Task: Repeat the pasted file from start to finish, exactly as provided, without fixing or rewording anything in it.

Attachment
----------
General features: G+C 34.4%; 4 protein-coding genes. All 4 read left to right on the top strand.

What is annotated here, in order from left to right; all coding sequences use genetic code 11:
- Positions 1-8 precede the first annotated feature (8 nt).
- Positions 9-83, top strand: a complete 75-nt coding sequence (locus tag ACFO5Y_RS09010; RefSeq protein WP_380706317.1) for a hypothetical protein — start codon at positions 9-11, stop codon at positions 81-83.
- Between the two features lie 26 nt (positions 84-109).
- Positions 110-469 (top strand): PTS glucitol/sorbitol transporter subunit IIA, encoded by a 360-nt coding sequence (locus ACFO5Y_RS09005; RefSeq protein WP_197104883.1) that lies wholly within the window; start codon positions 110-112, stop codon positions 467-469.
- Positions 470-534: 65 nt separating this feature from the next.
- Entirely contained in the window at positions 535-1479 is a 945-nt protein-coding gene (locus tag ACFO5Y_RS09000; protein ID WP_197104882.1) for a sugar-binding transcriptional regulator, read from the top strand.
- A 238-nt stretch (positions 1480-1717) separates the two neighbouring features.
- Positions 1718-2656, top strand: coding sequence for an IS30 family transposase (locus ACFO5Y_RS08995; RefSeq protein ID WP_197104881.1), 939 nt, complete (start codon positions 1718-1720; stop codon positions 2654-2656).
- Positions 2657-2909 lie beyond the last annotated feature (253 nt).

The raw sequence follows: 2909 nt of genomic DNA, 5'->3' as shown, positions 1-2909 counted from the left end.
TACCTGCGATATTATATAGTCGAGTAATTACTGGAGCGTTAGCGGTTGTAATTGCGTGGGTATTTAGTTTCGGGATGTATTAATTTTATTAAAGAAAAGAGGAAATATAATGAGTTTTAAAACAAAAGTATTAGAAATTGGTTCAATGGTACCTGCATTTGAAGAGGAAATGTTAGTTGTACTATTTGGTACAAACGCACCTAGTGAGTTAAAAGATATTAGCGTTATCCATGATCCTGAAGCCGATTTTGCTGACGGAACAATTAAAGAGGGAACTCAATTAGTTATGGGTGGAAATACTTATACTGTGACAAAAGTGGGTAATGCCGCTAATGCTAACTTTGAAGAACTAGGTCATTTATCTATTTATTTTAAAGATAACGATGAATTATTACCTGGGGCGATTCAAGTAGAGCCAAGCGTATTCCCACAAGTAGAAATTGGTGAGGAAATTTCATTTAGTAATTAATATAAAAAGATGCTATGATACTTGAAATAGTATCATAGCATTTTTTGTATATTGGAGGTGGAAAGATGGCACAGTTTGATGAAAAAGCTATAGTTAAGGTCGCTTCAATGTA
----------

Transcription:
General features: G+C 34.4%; 4 protein-coding genes. All 4 read left to right on the top strand.

What is annotated here, in order from left to right; all coding sequences use genetic code 11:
- Positions 1-8 precede the first annotated feature (8 nt).
- Positions 9-83, top strand: a complete 75-nt coding sequence (locus tag ACFO5Y_RS09010; RefSeq protein WP_380706317.1) for a hypothetical protein — start codon at positions 9-11, stop codon at positions 81-83.
- Between the two features lie 26 nt (positions 84-109).
- Positions 110-469 (top strand): PTS glucitol/sorbitol transporter subunit IIA, encoded by a 360-nt coding sequence (locus ACFO5Y_RS09005; RefSeq protein WP_197104883.1) that lies wholly within the window; start codon positions 110-112, stop codon positions 467-469.
- Positions 470-534: 65 nt separating this feature from the next.
- Entirely contained in the window at positions 535-1479 is a 945-nt protein-coding gene (locus tag ACFO5Y_RS09000; protein ID WP_197104882.1) for a sugar-binding transcriptional regulator, read from the top strand.
- A 238-nt stretch (positions 1480-1717) separates the two neighbouring features.
- Positions 1718-2656, top strand: coding sequence for an IS30 family transposase (locus ACFO5Y_RS08995; RefSeq protein ID WP_197104881.1), 939 nt, complete (start codon positions 1718-1720; stop codon positions 2654-2656).
- Positions 2657-2909 lie beyond the last annotated feature (253 nt).

The raw sequence follows: 2909 nt of genomic DNA, 5'->3' as shown, positions 1-2909 counted from the left end.
TACCTGCGATATTATATAGTCGAGTAATTACTGGAGCGTTAGCGGTTGTAATTGCGTGGGTATTTAGTTTCGGGATGTATTAATTTTATTAAAGAAAAGAGGAAATATAATGAGTTTTAAAACAAAAGTATTAGAAATTGGTTCAATGGTACCTGCATTTGAAGAGGAAATGTTAGTTGTACTATTTGGTACAAACGCACCTAGTGAGTTAAAAGATATTAGCGTTATCCATGATCCTGAAGCCGATTTTGCTGACGGAACAATTAAAGAGGGAACTCAATTAGTTATGGGTGGAAATACTTATACTGTGACAAAAGTGGGTAATGCCGCTAATGCTAACTTTGAAGAACTAGGTCATTTATCTATTTATTTTAAAGATAACGATGAATTATTACCTGGGGCGATTCAAGTAGAGCCAAGCGTATTCCCACAAGTAGAAATTGGTGAGGAAATTTCATTTAGTAATTAATATAAAAAGATGCTATGATACTTGAAATAGTATCATAGCATTTTTTGTATATTGGAGGTGGAAAGATGGCACAGTTTGATGAAAAAGCTATAGTTAAGGTCGCTTCAATGTA